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FARMSAFE Australia Symposium FARMSAFE Australia Symposium International perspective “ What the NZ coronial inquests can teach us” Parliament House – Canberra.

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Presentation on theme: "FARMSAFE Australia Symposium FARMSAFE Australia Symposium International perspective “ What the NZ coronial inquests can teach us” Parliament House – Canberra."— Presentation transcript:

1 FARMSAFE Australia Symposium FARMSAFE Australia Symposium International perspective “ What the NZ coronial inquests can teach us” Parliament House – Canberra 31 October October 2013 Brandt Shortland – NZ Coroner

2 NZ context- coronial perspective  Legislative framework – s57 Coroners Act 2006 “Purposes of Inquiries”  5 Inquests – death of 5 farmers - 2 days of expert evidence  How do we make quad bike use safer?

3 s57 Coroners Act 2006 s57 Coroners Act purposes of an inquiry (paraphrased) 1. Establish cause & circumstances of death 2. To make recommendations or comments in reducing deaths in similar circumstances 3. To refer to another agency for investigation if in the publics interest.

4 Coronial inquiries s57 (2) Coroners Act 2006 (paraphrased) The second purpose is to make specified recommendations or comments (as defined in section 9) that, in the coroners opinion, may, if drawn to public attention reduce the chances of the occurrence of other deaths in the circumstances similar to those in which the death occurred. Look to Evidence based recommendations * Govt not legally compelled to follow recommendations.

5 Coronial Inquiries - Inquests Coronial Inquiries - Inquests Initially there were 7 cases targeted  3 in Northland  2 in Auckland  2 in Waikato  5 Hearings completed.  One of the Auckland cases went to a prosecution – Australian tourist. No need to continue inquiry.  One of the Waikato cases referred to the Health and Disability Commissioner (HDC) as the issue is about care leading to death in the hospital after QB crash.

6 Recent inquests cont. Invitation to appear : 2 days of evidence 10 & 11 April final submissions due 31 May  It was important to get a cross section of experience and expertise from the industry; - academics / advocates for ROP’s - farmers & rural sector experts - motor industry reps / MoBIE - trainers & educators et al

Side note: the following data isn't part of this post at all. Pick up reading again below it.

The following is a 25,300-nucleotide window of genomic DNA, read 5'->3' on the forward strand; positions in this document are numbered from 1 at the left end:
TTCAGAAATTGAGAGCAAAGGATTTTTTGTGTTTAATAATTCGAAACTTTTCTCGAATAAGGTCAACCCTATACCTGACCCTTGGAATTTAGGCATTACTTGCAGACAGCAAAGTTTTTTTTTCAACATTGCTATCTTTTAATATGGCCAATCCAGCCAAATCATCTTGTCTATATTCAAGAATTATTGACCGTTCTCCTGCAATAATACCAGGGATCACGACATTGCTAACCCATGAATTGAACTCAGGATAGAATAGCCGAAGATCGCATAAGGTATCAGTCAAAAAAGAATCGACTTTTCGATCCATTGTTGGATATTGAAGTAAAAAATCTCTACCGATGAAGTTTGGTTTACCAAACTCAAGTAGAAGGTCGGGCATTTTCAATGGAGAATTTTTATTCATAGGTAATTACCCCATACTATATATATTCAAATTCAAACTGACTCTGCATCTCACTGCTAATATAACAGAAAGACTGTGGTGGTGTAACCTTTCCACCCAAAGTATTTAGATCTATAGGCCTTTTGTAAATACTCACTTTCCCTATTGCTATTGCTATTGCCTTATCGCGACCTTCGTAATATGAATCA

7 5 inquests - Quad Bike deaths My role was to focus; - on what can we learn? - Developing a better understanding of the issues. NZ coroners continue to open inquiries; - within their own regions -make their own comments and recommendations.

8 Recommendations & Comments ?

9 1. The term “ATV"  The term “ATV” is misleading, Stop using it.  Qb’s are not all terrain – they have well documented limitations.  NZ distributors have used the term for many years as a means of marketing.

10 2. MOBIE endorsement of programmes Ministry of Business, Innovation & Employment (MOBIE) Key Message: 1) Qb riders must be trained and have the requisite experience when performing their duties and functions. 2) Choosing the right vehicle for the right job – it may not be a Qb ! 3) Always wear a helmet 4) Prevent children from riding adult Qb’s.

11 3. Wear a helmet  This has been a united voice from across the agricultural sector.  Impression most distributors will provide their clients with a complimentary helmet.  NZ Standards approved helmet.

12 4. Training & Education Remains a key recommendation in the immediate and long term future. Continuation of funding for tertiary training programmes – more accessible. Skills based on all aspects of the Qb ; ◦ Hazard identification and why ? ◦ Maintenance standards, tyres and why? ◦ Riding skills – active riding why? ◦ The use of attachments on Qb’s why? ◦ Personal accountability when using why ? ◦ Qb Farm Licence

13 5. Development and retention of expertise NZ has plenty of grass roots /experienced individuals. We lack genuine technical expertise. Need to build up and retain expertise and knowledge base in NZ for Qb; tractors and other farm machinery. Both in knowledge and personnel Loss of individuals to other sectors – failure to retain

14 6. ROP’s Remains the most debated issue. The” Mexican Stand- Off” between the rhetoric science of the manufacturers and the credible challengers. Estimated about 15% of Qb’s in NZ have a ROP of some sort. Options from commercially recognised products to the home made weird and wonderful. Australia leading the challenge and leading the example with ROP use. We await results in the next few years.

15 ROP’s cont NZ also challenging the manufacturers science through ACC. NZ continue to look to the Australia and work on trans-Tasman basis going forward. I would endorse an independent unit dedicated to research and development from independent sources on Qb’s; tractors and other farm machinery. Looking at better information about after market products ; test results; dangers; risk -spray units – baffled or unbaffled - the use of trailers - ROPS and CPD’s

16 Overview 1.Pragmatic approach to safer QB’s use. 2.The issues remain complex and challenging– legally/politically/financially 3.Design issues remain the most debated/ROP’s and the manufacturers evidence now directly challenged. 4.The QB still has a dominant role in NZ farming. Won’t be replaced just yet. 5.NZ to strengthen the Trans- Tasman ties in building the knowledge & expertise base.


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